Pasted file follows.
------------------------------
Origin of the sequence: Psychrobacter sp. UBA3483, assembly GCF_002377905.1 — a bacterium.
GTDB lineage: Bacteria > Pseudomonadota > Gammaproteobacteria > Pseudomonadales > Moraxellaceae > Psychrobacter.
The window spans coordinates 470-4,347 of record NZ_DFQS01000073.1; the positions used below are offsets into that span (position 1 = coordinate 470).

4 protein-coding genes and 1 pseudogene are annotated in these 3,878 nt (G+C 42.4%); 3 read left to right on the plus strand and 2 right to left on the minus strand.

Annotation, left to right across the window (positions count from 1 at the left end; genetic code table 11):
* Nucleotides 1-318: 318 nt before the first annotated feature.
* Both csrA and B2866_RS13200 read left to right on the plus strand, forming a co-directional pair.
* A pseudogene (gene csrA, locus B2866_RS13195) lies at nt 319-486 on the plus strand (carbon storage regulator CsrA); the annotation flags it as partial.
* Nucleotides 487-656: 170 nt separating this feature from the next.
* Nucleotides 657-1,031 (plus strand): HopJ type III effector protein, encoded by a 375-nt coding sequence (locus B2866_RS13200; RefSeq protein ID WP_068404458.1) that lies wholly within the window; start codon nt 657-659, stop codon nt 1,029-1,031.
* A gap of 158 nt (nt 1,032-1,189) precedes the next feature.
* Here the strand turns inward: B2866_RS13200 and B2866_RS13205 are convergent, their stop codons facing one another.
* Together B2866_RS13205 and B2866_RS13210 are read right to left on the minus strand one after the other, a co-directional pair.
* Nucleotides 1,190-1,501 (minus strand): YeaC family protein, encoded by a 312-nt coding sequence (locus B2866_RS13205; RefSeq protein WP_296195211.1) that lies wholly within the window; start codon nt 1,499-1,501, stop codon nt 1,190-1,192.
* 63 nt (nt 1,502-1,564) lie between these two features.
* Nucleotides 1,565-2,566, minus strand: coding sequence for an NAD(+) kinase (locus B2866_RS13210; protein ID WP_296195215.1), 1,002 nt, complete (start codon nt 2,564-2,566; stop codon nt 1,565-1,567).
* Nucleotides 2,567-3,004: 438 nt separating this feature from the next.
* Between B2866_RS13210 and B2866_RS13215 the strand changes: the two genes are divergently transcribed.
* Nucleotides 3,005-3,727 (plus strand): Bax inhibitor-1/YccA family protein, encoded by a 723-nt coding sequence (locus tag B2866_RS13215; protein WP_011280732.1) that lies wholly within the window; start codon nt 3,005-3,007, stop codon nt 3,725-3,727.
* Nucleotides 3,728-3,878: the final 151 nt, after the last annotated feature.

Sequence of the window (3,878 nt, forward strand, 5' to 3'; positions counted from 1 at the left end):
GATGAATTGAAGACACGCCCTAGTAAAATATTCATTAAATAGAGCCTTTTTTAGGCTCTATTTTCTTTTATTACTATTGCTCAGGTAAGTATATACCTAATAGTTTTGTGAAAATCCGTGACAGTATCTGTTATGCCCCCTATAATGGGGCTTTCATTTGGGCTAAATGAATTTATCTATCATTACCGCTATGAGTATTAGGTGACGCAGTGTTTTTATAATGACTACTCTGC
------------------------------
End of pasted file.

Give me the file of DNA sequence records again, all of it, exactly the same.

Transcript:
Origin of the sequence: Psychrobacter sp. UBA3483, assembly GCF_002377905.1 — a bacterium.
GTDB lineage: Bacteria > Pseudomonadota > Gammaproteobacteria > Pseudomonadales > Moraxellaceae > Psychrobacter.
The window spans coordinates 470-4,347 of record NZ_DFQS01000073.1; the positions used below are offsets into that span (position 1 = coordinate 470).

4 protein-coding genes and 1 pseudogene are annotated in these 3,878 nt (G+C 42.4%); 3 read left to right on the plus strand and 2 right to left on the minus strand.

Annotation, left to right across the window (positions count from 1 at the left end; genetic code table 11):
* Nucleotides 1-318: 318 nt before the first annotated feature.
* Both csrA and B2866_RS13200 read left to right on the plus strand, forming a co-directional pair.
* A pseudogene (gene csrA, locus B2866_RS13195) lies at nt 319-486 on the plus strand (carbon storage regulator CsrA); the annotation flags it as partial.
* Nucleotides 487-656: 170 nt separating this feature from the next.
* Nucleotides 657-1,031 (plus strand): HopJ type III effector protein, encoded by a 375-nt coding sequence (locus B2866_RS13200; RefSeq protein ID WP_068404458.1) that lies wholly within the window; start codon nt 657-659, stop codon nt 1,029-1,031.
* A gap of 158 nt (nt 1,032-1,189) precedes the next feature.
* Here the strand turns inward: B2866_RS13200 and B2866_RS13205 are convergent, their stop codons facing one another.
* Together B2866_RS13205 and B2866_RS13210 are read right to left on the minus strand one after the other, a co-directional pair.
* Nucleotides 1,190-1,501 (minus strand): YeaC family protein, encoded by a 312-nt coding sequence (locus B2866_RS13205; RefSeq protein WP_296195211.1) that lies wholly within the window; start codon nt 1,499-1,501, stop codon nt 1,190-1,192.
* 63 nt (nt 1,502-1,564) lie between these two features.
* Nucleotides 1,565-2,566, minus strand: coding sequence for an NAD(+) kinase (locus B2866_RS13210; protein ID WP_296195215.1), 1,002 nt, complete (start codon nt 2,564-2,566; stop codon nt 1,565-1,567).
* Nucleotides 2,567-3,004: 438 nt separating this feature from the next.
* Between B2866_RS13210 and B2866_RS13215 the strand changes: the two genes are divergently transcribed.
* Nucleotides 3,005-3,727 (plus strand): Bax inhibitor-1/YccA family protein, encoded by a 723-nt coding sequence (locus tag B2866_RS13215; protein WP_011280732.1) that lies wholly within the window; start codon nt 3,005-3,007, stop codon nt 3,725-3,727.
* Nucleotides 3,728-3,878: the final 151 nt, after the last annotated feature.

Sequence of the window (3,878 nt, forward strand, 5' to 3'; positions counted from 1 at the left end):
GATGAATTGAAGACACGCCCTAGTAAAATATTCATTAAATAGAGCCTTTTTTAGGCTCTATTTTCTTTTATTACTATTGCTCAGGTAAGTATATACCTAATAGTTTTGTGAAAATCCGTGACAGTATCTGTTATGCCCCCTATAATGGGGCTTTCATTTGGGCTAAATGAATTTATCTATCATTACCGCTATGAGTATTAGGTGACGCAGTGTTTTTATAATGACTACTCTGC